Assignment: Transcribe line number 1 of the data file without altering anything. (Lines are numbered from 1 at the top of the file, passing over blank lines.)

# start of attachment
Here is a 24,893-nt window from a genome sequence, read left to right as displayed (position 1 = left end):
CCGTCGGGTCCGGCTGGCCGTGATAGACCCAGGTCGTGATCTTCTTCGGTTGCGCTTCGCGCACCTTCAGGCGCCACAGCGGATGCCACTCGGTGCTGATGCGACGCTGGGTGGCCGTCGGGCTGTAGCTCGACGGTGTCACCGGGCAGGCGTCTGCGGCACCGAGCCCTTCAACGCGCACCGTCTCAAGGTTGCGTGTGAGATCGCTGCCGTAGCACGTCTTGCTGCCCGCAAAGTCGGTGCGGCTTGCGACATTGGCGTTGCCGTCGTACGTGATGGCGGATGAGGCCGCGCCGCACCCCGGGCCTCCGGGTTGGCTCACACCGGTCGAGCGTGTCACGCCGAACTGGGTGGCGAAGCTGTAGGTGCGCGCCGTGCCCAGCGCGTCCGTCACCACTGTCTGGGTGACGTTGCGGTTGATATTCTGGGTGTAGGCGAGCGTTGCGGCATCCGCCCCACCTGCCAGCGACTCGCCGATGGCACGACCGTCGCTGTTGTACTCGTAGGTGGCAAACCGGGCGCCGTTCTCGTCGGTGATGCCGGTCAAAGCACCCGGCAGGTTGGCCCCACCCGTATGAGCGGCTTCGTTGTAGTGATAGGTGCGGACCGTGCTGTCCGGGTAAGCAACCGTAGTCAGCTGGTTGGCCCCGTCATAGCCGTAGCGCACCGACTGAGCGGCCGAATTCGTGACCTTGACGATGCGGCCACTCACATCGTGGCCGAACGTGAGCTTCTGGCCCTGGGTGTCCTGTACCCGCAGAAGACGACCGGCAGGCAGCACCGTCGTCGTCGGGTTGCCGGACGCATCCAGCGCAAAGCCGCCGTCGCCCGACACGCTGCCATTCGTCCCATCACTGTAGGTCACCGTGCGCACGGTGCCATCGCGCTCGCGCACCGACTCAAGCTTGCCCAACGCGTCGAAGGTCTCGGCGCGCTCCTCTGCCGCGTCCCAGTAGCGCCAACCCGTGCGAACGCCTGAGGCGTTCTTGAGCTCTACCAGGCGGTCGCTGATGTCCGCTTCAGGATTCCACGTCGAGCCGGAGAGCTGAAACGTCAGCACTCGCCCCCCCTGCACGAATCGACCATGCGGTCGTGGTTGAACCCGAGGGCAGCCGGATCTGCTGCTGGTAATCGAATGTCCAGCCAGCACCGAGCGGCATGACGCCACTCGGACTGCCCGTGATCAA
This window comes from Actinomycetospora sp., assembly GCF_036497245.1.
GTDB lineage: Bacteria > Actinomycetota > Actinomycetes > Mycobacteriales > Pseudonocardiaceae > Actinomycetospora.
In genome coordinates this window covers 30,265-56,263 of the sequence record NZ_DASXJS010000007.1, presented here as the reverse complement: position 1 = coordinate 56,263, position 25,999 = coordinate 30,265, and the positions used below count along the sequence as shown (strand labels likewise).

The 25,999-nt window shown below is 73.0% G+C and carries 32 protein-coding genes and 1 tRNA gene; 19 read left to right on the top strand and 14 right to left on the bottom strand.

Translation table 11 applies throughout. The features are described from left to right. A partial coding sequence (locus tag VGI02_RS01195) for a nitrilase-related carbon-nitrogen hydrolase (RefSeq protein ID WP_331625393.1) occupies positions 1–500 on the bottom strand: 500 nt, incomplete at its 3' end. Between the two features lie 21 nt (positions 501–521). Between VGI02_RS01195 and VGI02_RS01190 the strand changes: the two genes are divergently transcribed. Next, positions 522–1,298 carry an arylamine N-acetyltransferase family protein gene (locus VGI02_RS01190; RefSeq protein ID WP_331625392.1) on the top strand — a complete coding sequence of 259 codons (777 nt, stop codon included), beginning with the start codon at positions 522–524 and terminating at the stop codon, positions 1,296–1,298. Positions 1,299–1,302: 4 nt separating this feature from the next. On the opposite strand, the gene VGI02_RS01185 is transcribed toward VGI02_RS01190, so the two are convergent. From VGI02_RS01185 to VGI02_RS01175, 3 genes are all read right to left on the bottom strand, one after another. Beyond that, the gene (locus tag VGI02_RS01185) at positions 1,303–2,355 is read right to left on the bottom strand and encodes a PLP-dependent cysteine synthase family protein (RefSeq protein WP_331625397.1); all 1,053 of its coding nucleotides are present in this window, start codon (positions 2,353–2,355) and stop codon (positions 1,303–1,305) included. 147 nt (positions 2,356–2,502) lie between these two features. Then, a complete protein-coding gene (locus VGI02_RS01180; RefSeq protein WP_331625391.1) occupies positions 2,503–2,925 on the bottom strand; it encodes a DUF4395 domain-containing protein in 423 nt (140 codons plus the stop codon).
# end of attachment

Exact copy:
Here is a 24,893-nt window from a genome sequence, read left to right as displayed (position 1 = left end):